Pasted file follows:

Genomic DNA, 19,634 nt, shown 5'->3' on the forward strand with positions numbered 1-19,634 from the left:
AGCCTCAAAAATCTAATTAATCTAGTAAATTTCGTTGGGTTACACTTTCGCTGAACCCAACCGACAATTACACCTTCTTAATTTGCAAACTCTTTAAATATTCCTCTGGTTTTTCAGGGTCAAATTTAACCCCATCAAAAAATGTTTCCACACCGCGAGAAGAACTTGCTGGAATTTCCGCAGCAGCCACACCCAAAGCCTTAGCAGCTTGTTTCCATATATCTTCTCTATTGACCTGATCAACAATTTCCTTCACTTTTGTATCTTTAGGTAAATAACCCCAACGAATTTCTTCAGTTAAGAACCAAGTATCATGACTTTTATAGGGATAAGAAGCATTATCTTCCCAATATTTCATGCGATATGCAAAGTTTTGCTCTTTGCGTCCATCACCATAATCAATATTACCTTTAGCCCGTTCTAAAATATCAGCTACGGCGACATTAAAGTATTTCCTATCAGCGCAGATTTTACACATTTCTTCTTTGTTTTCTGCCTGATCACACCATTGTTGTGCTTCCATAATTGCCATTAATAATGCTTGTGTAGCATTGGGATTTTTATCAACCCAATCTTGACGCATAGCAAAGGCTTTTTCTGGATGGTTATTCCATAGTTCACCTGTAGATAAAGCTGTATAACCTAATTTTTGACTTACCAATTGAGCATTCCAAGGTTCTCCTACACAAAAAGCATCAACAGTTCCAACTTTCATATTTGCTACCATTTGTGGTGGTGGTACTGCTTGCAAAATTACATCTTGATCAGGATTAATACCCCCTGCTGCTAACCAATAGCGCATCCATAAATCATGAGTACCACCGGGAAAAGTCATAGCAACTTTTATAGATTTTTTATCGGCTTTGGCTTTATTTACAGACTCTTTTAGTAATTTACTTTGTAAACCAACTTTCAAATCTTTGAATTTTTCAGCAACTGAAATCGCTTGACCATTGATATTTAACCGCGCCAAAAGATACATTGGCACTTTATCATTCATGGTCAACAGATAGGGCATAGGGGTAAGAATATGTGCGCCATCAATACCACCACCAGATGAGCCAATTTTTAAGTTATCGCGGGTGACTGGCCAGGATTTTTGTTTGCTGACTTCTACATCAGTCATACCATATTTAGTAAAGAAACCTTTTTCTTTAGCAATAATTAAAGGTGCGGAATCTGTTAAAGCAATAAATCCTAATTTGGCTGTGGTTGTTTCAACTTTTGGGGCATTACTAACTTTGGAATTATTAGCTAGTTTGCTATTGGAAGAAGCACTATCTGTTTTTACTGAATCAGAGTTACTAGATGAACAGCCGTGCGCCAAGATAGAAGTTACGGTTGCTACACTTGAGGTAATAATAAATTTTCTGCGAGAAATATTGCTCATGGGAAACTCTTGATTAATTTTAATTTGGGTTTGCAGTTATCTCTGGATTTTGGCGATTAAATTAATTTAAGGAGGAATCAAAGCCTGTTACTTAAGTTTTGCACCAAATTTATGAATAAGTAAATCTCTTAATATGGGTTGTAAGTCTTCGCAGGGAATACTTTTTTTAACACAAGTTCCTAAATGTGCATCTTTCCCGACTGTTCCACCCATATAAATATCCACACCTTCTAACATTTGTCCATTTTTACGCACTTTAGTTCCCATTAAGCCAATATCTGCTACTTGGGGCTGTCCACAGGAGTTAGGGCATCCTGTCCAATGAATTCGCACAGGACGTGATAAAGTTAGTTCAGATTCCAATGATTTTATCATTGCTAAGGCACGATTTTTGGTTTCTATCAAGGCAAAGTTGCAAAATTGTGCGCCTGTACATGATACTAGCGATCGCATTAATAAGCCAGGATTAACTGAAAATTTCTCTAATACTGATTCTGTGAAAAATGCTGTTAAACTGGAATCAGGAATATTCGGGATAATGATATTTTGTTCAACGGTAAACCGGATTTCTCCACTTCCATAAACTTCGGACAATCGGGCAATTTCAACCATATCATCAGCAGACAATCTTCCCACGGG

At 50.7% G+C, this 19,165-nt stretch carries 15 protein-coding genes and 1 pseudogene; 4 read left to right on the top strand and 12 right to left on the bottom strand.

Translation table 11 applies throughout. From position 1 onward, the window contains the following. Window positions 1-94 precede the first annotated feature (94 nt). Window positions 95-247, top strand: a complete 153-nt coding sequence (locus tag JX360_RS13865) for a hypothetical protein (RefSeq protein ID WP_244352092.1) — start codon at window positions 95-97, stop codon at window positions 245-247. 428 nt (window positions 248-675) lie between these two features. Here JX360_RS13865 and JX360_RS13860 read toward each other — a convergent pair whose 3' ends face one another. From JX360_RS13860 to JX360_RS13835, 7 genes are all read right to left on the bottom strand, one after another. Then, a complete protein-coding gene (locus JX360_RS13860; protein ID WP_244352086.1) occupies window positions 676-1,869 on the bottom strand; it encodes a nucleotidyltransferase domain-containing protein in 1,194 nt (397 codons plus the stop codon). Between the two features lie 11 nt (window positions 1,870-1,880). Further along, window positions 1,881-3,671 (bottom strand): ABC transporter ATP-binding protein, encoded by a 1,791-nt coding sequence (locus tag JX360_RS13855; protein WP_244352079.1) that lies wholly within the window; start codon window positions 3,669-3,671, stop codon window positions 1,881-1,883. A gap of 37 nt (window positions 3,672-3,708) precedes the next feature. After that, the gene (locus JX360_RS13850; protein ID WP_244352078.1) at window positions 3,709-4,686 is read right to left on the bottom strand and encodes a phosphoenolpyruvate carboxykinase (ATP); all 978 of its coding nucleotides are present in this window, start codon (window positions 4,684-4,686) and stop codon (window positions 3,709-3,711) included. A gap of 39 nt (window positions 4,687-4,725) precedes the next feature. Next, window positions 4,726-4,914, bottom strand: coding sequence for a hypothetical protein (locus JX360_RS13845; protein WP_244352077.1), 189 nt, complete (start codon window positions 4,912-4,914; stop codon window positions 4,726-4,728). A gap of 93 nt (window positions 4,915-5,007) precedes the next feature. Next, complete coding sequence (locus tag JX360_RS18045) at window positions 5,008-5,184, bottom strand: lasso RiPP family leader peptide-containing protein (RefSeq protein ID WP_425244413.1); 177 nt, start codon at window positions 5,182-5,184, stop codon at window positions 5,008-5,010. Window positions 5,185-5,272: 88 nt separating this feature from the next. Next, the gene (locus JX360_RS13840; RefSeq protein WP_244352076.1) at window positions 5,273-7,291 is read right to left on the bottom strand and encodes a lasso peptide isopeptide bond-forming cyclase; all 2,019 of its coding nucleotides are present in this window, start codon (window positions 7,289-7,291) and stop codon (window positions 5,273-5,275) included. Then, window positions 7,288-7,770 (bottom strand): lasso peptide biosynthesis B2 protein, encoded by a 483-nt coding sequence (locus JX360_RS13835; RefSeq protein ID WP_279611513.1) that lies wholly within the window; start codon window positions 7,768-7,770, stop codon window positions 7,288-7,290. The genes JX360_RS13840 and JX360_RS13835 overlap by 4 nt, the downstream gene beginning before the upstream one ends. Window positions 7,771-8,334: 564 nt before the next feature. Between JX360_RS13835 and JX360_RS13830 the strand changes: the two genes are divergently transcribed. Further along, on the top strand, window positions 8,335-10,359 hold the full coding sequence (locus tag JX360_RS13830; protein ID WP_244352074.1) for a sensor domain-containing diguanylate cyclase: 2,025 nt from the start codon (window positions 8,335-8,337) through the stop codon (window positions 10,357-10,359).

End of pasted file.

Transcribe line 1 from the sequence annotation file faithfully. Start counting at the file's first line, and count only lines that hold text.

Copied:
Genomic DNA, 19,634 nt, shown 5'->3' on the forward strand with positions numbered 1-19,634 from the left: